Incoming: Kona Process 153

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Crackerjack orange. Size Large. 33 pounds (with pedals) on my fishing scales. This may be a strange post for me since I have publicly sworn off full suspension bikes for 12 months, but as the saying goes, never say never.

The Kona Process range launched last year received widespread positive feedback for its smart angles and outstanding performance. It was the one bike (whether it be the 111, 134 or the 153) that I wanted to ride more than any other but with the range selling extremely well (the 153 rumoured to have sold out before it was even landed) it was a bike that never made its way to Spoke for our impression.

Now the 2015 model has made its way to us with our opinion being in an upcoming issue of Spoke. This is the base level 153 (153mm travel - 27.5 wheels), but no apologies necessary here. The spec is good enough for you to lay challenge to Wairoa Gorge come Feb (if you're lucky enough). Any changes will only be necessary due to personal preference or weight, but certainly not performance.

In the first couple of shakedown rides I can feel a positive review brewing. I have heard about its inspiring performance and neutral handling and I can confirm that those comments are completely appropriate. The last time I felt as confident pushing through corners and smashing out rough sections was on the then newly released SB66. That comment might be a bit premature, and there are certainly differences between those two bikes, but the confidence can't be mistaken.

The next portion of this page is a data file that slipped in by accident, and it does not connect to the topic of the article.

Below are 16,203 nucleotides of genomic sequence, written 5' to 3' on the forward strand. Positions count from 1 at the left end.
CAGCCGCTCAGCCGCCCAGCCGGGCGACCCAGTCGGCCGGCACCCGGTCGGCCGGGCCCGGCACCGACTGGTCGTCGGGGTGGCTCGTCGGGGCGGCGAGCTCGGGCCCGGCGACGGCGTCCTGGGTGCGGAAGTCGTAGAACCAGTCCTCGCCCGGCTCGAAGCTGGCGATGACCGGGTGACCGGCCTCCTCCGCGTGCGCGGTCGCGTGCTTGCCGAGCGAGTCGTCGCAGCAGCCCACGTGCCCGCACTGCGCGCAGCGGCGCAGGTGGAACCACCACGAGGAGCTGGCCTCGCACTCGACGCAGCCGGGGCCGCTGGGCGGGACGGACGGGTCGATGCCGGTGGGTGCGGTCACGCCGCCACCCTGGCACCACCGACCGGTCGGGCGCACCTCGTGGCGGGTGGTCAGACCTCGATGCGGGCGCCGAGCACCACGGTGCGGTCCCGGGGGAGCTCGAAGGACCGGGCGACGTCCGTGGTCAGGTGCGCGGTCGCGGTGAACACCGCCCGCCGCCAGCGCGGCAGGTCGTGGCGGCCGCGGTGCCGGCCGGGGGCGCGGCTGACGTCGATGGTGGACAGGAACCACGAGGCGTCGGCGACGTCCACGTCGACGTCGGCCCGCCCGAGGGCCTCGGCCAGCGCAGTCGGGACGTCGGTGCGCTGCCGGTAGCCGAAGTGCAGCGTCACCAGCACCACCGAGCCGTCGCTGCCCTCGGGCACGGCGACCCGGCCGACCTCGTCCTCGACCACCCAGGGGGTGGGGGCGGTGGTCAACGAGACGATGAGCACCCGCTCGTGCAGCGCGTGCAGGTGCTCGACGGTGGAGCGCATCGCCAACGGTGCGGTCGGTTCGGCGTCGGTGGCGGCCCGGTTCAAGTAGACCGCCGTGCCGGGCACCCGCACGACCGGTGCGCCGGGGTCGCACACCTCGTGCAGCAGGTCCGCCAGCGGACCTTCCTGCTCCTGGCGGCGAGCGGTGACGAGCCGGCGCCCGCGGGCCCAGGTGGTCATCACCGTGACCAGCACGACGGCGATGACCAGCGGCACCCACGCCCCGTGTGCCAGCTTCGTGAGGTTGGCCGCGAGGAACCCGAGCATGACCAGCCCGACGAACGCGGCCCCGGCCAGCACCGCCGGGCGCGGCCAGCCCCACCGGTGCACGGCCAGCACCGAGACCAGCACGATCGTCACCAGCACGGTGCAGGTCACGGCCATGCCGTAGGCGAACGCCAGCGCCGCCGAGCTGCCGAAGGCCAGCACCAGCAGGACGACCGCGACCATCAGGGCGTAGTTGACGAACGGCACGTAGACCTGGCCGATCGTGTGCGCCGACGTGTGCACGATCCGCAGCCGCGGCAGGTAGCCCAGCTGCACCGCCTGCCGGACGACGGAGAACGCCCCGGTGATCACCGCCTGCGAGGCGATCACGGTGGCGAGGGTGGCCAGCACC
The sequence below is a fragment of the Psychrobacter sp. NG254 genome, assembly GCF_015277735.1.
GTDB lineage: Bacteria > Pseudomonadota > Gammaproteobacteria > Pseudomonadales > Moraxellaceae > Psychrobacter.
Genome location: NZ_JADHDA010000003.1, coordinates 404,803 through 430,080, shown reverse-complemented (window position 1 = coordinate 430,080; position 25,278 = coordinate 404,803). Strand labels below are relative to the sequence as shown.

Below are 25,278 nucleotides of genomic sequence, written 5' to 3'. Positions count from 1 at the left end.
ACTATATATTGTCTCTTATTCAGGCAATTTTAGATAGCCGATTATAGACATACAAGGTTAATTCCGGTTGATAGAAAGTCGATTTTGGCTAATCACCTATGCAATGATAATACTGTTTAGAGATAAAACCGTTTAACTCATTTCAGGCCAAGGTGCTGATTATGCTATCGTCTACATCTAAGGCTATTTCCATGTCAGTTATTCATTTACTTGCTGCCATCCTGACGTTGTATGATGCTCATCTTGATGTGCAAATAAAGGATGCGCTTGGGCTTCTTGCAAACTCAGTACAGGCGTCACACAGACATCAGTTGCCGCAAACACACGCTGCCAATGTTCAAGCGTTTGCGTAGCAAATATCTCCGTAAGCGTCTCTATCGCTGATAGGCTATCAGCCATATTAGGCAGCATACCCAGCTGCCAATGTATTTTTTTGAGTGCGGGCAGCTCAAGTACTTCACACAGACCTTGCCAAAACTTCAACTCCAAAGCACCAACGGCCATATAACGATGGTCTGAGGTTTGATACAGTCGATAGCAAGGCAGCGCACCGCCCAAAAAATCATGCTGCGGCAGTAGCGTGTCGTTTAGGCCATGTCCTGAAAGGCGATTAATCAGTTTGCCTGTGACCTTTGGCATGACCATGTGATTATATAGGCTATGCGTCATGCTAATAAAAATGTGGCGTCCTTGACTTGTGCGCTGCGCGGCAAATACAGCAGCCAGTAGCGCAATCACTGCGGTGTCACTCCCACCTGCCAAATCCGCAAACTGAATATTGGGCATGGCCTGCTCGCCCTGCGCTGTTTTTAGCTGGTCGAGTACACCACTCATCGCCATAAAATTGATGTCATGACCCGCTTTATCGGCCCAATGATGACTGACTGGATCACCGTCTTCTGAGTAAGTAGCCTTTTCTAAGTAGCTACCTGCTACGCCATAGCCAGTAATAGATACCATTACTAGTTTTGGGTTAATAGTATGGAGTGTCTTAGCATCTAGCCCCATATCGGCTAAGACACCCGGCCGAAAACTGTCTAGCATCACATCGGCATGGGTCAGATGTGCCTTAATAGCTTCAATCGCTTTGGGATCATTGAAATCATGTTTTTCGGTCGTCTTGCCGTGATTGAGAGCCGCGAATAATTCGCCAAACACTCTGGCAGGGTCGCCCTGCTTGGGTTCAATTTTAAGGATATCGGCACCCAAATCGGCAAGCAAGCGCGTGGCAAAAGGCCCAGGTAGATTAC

However, before I prejudice my own review, I'll leave you with an overview of the bike as it stands now.

Highlights include:

  • RockShox Pike SC Solo Air 160mm fork
  • RockShox Monarch RT rear shock
  • 27.5 Wheels WTB i25 rims on Deore Centrelock hubs. Maxxis Minion DHF 3C EXO tyres
  • X7 Shifters and X9 Type 2 rear derailleur
  • KS Lev seatpost and WTB saddle
  • 40mm Kona stem and 760mm Kona bar
  • Shimano Deore Brakes with 203mm front and 180mm rear rotors

...just in case you forget which one you're on

'This bridge is carbon' - the only plastic you're going to find here.

Matching Monarch in the rear for the Pike up front.

Oversize seat and chain stays for a very stiff rear end.

Internal cable routing and appropriately placed holes for stealth seat posts

All the numbers for easy reference.

With short stem, wide bars and good tyres the Process rips right off the shop floor.

I look forward to the day when front derailleurs are a thing of the past. The process certainly climbs well enough for a single ring.

Look out for our review in Issue 60 of Spoke, or if you have one already let us know your thoughts in the comments below.